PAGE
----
The future is mental
Review 'Do you wish to continue?' It's a question games have always asked after death – a challenge to players to overcome defeat and try, try, and try again. But when that same question is posed upon completion of every stage, as in MindJack, what initially comes across as over-politeness quickly begins to feel just plain apologetic. And, believe me, MindJack has a lot to apologise for.
Disarm with dis arm
Painfully familiar third-person cover-shooting aside, MindJack's greatest failure is to squander its fertile premise. Set in 2031, a plot barely tangible enough to hang its maguffin on, sees nebulous governmental and commercial powers fighting a covert war to monopolise mindjacking – a technology that can hack into and control minds and machines.
It's a technology that should translate into gaming gold. While already touched upon in Deus Ex and Bioshock, among others, its promotion to central conceit promises a rich seam of novelty. But MindJack's unimaginative execution lacks the invention required to tap this potential.
Wanna stroke my gun baby?
Just two powers distinguish field agent Jim from the generic cover-shooter mould of Marcus Fenix and Nathan Drake. The first, Mind Slave, exploits a brief state of vulnerability before an enemy's death to enslave their mind and force them to fight alongside you. The second, Mind Hack, allows you to leap out of Jim's mind, float about the battlefield all Chocky-style and take complete control of an idle machine or friendly NPC.
Stop reading my thoughts and jack off
MindJack struggles, however, to integrate these powers in a consistently engaging manner. Mind Slave introduces an element of resource-management to combat, but enslaved enemies and machines are much weaker than their counterparts, and rarely survive more than a few seconds. And when you do enslave a sufficient number to trouble the enemy, the absence of squad commands relegates combat to a spectator sport.
I'll have a Arrgh please Bob!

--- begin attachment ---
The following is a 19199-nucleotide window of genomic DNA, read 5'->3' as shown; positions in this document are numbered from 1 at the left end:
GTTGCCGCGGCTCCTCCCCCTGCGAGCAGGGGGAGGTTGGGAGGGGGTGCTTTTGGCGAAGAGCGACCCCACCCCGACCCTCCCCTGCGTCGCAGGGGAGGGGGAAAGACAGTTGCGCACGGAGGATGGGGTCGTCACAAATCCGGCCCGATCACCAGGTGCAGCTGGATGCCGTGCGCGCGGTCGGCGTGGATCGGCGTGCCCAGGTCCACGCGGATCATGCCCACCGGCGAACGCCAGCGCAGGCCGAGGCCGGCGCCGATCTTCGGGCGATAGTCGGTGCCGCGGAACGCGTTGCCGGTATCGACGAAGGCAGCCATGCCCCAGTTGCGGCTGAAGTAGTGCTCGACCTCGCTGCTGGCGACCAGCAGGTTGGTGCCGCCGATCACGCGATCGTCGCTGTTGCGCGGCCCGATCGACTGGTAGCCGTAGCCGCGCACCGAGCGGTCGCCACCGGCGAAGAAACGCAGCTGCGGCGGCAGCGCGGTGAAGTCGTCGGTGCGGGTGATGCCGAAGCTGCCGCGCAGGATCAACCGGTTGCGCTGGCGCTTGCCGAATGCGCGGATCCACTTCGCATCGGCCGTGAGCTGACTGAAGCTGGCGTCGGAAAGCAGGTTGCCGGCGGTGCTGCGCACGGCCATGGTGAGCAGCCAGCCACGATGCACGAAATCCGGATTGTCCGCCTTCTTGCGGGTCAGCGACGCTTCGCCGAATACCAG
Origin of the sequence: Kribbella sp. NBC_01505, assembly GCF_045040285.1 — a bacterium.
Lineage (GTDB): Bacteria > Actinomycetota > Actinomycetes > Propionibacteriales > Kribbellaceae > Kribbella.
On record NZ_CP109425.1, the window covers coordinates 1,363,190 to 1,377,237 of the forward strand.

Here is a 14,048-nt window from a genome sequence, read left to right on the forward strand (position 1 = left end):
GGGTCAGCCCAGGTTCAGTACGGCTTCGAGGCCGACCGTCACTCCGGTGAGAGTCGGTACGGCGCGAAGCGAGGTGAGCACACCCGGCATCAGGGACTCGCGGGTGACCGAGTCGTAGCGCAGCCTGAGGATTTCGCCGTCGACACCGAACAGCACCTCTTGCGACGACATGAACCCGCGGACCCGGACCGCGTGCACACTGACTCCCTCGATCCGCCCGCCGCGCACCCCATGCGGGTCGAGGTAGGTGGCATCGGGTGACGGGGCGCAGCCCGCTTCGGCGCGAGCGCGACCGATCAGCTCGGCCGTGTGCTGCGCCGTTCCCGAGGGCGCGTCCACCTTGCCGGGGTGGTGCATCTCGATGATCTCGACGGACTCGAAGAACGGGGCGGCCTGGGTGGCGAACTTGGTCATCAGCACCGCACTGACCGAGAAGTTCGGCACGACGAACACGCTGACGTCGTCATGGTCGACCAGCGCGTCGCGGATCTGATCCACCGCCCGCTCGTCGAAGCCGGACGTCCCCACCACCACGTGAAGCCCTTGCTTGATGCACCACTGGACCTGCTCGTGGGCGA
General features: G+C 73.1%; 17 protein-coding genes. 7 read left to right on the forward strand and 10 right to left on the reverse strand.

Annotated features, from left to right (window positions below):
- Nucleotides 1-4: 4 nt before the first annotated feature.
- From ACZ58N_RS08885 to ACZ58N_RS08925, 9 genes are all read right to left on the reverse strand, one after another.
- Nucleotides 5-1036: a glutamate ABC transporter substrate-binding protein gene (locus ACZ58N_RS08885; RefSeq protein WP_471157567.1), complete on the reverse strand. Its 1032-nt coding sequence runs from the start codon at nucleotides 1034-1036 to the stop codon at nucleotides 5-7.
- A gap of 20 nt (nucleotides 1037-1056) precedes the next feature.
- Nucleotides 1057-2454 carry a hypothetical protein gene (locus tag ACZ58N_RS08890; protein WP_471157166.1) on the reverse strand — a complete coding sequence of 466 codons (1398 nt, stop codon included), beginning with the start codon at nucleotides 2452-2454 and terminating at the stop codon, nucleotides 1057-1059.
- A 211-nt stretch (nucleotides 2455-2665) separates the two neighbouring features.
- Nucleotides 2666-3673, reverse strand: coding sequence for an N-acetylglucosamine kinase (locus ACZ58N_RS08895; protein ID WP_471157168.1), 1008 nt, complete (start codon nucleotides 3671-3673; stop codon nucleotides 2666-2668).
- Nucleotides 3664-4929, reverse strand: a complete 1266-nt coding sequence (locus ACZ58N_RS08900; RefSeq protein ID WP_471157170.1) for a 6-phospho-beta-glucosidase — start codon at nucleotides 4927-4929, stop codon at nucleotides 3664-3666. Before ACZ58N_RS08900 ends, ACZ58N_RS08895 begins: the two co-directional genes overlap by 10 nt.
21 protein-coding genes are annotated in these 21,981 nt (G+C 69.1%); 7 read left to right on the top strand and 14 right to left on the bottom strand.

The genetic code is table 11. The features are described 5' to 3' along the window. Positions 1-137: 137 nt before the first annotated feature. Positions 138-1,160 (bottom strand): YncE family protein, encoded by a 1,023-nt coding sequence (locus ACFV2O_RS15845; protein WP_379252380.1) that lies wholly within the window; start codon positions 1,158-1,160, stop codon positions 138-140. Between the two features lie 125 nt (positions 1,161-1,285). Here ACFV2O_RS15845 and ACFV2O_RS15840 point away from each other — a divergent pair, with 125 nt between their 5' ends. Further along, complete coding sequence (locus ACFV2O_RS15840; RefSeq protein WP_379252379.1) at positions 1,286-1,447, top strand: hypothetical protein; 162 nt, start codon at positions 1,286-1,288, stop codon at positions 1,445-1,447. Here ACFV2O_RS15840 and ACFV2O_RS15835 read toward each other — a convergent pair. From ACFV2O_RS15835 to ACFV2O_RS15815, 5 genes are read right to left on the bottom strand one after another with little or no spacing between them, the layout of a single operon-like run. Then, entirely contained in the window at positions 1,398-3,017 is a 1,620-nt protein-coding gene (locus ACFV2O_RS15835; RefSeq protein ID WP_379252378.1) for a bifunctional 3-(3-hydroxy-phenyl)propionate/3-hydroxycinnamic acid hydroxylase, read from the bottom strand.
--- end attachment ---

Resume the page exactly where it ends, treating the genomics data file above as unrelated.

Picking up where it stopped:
Mind Hack also suffers from the lack of squad commands. Circumvention and flanking tactics are rendered impossible by team mates who can't hold a position. Leave Jim's brain to reconnoître and MindJack's consistently weak AI takes over, often rushing him suicidally through the battlefield. The same occurs when felled.
Instantly ejected from Jim's mind, you need to inhabit his sidekick Rachel – never intelligibly introduced – and revive him using a third mind power – never clearly explained. But if Jim and Rachel are felled, it's game over. So it becomes a desperate race to reach Rachel before she sets her off on her own suicidal run to save Jim. MindJack? MindF*ck more like!
Mind if I cop out?
None of which would matter if the narrative and cover-shooter foundations were solid. But they're not. At best, developer Feelplus has crafted a poor imitation Western shooter, at worst an embarrassing cultural gaffe. MindJack debases the cover-shooter genre to abject stereotypes, where flimsy exposition and sketchy military flashbacks provide chiselled-cliché Jim's motive for a six-hour bullet-sprint, fighting dozens of identikit enemies across dozens of well-trodden levels.
The fight through sterile airport lounges and grimy dystopian cityscapes against grunts, faster grunts and rocket-wielding grunts is bad enough first time around. But dismal checkpointing forces replays, of up to half-an-hour at a time, are especially painful when culminating in one of the uninspired boss battles against mechs, tanks, helicopters and, oddly, gigantic biotic gorillas.
Over my dead body
To compound the drudgery, MindJack's on-line features offer the opportunity to hack into other people's single-player campaigns to aid or hinder them, much like Demon's Souls. And so, twenty-five minutes into your third retry of a difficult stage, you can suddenly encounter human opposition. Able to switch between enemies after death, and able to exploit distraction and break the confines of the game's AI to flank you, the balance of power rests firmly with antagonists.
Fortunately, hacking can be disabled in the options. And on the flip-side, the chance to hack an unsuspecting noob and run amok provides an addictive schadenfreude that temporarily elevates MindJack well above its otherwise lacklustre gameplay.
No mettle, just metal
Towards the end of the game, your partner Rachel asks you to “shoot first, ask questions later.” It's a facile cliché that typifies a lack of imagination and perfunctory cultural stereotyping. On this evidence, it's no wonder that developer Feelplus was recently disbanded. For it seems the company ethos was: shooting is the answer, Alas, MindJack never bothers to reveal the question. ®
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